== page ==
|First issue of New Internationalist.|
From the April 2013 issue of the Socialist Standard
The magazine, New Internationalist, was first published in March 1973. Since then it has presented a lot of interesting material on global development, inequality, powerlessness and so on, and has found space over the years to include a number of letters from Socialists.
The fortieth anniversary edition published an article from its founding editor Peter Adamson, dealing with what progress there had been over four decades and accompanied by a page of statistics comparing some aspects of society in 1970 and 2010. As he notes, the first issues of the magazine were suffused by ‘the spirit of the times … overwhelmingly one of optimism’. Living standards in the UK were rising, abortion had been legalised and homosexuality decriminalised. Furthermore, many former colonies had become independent, and ‘we expected the war on want to be won.'
Over the forty years surveyed, there were many changes for the better. Life expectancy had increased from 56 to 70 globally, and from 43 to 59 in the least developed countries. Mortality rates for under-fives had decreased from 139 per thousand live births globally in 1970 to 57 in 2010; in the least developed countries, the reduction had been from 240 to 110; and in the industrialised countries from 24 to just six per thousand.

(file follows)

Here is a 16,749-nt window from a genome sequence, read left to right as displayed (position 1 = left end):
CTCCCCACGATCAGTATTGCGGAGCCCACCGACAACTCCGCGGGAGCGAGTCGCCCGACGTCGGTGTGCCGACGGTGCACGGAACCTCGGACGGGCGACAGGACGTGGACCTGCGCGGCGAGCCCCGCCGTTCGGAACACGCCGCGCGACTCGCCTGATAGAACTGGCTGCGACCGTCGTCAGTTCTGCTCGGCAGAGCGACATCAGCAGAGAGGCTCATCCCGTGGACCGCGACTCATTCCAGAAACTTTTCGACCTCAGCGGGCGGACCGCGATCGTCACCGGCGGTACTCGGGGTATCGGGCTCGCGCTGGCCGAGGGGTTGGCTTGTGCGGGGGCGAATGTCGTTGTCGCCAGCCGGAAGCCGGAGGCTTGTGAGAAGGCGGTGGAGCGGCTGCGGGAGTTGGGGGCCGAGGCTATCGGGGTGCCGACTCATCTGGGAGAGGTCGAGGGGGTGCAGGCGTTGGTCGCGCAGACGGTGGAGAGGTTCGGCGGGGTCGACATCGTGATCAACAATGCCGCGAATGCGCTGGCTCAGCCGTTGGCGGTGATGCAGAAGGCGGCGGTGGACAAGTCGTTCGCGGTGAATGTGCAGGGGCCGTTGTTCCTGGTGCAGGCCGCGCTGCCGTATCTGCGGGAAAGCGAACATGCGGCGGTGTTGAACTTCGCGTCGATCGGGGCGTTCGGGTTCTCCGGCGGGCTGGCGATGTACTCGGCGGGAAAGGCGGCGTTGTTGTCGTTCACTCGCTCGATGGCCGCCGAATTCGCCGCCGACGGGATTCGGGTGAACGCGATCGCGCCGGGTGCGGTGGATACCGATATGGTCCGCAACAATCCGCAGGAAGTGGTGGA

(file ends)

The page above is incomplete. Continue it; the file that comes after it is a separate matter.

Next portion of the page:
Adamson notes that ‘a great leap forward has been made towards meeting basic human needs,’ yet ‘the very poorest have often been excluded from the great gains that have been made.' Thus in Sierra Leone, life expectancy had gone up from 34 to a mere 47, and in sub-Saharan Africa almost one child in eight still dies before their fifth birthday. And want has clearly not been conquered.
|Fortieth Anniversary Issue.|
Above all, though, it is inequality that has become more severe over time. Measuring this is difficult, but between 1976 and 2010 average income in low-income economies increased proportionally less than that in industrialised countries. Moreover, the share of the richest one per cent of the population is far greater now than back in the 1970s. Adamson suggests that ‘progress’ be measured by looking at the lives of the lowest quintile in a country (the poorest 20 per cent, also known as Q1).
So despite the valiant efforts of many sincere and committed people, global inequalities of wealth and power remain major problems. This is without mentioning the onslaught on the environment or the destruction caused by war. Our solution: not to improve the lives of Q1 but create a world where such notions are meaningless, where everyone shares in the wealth produced co-operatively and has equal control over their lives. This cannot be done overnight, but in a Socialist world it could be achieved very quickly.